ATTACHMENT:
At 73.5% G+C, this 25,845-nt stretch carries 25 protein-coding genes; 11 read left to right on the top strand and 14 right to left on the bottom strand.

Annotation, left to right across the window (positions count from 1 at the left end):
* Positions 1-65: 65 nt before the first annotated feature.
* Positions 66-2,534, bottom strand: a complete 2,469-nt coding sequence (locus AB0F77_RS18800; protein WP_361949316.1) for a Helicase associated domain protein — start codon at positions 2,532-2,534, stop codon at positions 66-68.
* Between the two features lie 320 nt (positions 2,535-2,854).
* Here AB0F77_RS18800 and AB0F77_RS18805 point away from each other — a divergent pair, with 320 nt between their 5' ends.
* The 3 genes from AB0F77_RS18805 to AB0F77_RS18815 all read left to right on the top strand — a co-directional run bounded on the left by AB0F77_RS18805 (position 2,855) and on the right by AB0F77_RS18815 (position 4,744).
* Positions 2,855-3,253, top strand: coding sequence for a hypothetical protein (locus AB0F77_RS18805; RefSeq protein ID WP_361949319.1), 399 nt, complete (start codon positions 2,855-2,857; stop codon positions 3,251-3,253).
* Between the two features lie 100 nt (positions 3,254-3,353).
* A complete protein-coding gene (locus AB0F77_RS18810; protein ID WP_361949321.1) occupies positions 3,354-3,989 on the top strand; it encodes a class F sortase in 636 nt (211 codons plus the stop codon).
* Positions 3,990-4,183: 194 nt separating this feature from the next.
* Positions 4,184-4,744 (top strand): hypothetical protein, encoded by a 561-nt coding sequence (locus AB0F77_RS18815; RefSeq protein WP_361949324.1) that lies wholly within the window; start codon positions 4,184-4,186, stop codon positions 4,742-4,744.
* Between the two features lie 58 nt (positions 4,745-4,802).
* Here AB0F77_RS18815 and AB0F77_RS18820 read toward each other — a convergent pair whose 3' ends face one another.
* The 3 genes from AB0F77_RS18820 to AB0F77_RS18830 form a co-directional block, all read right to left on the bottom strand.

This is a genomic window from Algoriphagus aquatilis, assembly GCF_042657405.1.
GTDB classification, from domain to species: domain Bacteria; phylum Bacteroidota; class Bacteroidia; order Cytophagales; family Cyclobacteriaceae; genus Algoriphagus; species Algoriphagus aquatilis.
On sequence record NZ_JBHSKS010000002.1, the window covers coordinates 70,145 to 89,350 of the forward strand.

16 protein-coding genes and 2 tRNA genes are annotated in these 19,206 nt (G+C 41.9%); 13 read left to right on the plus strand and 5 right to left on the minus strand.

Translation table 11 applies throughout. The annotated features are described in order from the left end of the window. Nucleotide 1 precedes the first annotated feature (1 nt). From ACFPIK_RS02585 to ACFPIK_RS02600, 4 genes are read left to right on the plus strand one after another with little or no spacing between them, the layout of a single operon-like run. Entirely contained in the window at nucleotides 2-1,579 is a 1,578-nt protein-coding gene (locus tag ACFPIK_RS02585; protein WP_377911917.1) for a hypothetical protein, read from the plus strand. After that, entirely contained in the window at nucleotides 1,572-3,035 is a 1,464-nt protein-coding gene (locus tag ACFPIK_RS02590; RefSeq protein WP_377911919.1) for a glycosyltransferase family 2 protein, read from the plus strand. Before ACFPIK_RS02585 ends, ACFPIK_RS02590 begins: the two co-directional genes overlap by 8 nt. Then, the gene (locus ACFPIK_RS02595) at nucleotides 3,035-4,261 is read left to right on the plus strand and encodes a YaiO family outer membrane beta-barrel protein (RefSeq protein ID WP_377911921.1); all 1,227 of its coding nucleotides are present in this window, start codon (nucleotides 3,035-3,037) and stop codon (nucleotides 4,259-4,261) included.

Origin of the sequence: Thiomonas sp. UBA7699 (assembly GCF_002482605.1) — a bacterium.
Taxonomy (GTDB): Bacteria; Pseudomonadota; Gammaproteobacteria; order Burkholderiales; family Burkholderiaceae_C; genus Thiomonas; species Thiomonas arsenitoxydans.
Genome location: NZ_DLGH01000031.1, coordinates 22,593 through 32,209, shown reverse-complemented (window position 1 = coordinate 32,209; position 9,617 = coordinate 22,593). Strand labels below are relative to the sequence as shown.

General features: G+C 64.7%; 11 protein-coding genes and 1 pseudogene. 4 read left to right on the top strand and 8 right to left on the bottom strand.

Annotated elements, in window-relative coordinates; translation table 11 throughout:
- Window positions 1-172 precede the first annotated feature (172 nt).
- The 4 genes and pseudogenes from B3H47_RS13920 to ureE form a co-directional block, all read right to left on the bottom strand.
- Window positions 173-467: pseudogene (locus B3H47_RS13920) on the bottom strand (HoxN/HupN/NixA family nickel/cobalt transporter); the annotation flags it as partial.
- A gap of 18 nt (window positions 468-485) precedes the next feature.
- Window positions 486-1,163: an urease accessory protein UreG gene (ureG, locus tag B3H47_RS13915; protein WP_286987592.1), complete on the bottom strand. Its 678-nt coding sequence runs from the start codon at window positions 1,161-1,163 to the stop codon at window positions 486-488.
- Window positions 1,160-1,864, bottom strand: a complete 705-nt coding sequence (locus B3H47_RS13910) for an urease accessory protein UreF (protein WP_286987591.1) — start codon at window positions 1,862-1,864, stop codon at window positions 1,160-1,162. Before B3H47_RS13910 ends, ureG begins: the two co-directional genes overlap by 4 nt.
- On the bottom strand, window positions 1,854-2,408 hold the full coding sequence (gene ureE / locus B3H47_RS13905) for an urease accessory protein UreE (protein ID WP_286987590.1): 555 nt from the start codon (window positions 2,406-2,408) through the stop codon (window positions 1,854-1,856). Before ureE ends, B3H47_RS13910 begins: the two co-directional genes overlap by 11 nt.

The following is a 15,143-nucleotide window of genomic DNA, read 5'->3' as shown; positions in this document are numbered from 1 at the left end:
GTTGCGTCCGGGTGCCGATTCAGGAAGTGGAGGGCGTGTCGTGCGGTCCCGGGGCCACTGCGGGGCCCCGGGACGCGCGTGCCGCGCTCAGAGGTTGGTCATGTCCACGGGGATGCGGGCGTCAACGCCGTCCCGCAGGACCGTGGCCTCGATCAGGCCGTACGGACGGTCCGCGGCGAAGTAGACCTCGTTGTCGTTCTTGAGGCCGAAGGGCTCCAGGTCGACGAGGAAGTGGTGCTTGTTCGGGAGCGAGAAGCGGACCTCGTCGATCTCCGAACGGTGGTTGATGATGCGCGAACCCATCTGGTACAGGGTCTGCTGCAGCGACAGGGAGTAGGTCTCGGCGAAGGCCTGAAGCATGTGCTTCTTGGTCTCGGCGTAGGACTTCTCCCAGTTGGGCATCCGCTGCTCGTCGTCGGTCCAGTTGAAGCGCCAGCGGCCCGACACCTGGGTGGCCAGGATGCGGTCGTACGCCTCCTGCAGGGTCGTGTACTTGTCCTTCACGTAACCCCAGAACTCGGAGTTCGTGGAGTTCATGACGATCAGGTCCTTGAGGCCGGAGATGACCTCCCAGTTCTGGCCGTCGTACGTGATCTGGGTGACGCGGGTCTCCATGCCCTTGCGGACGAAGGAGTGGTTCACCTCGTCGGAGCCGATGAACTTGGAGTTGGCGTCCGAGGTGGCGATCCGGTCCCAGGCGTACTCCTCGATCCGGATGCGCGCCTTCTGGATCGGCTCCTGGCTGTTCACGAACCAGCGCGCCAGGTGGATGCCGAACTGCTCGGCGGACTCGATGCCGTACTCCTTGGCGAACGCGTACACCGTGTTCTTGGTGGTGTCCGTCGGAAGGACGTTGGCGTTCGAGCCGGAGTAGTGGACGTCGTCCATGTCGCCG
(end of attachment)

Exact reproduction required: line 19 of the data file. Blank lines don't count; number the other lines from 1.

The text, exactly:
16 protein-coding genes and 2 tRNA genes are annotated in these 19,206 nt (G+C 41.9%); 13 read left to right on the plus strand and 5 right to left on the minus strand.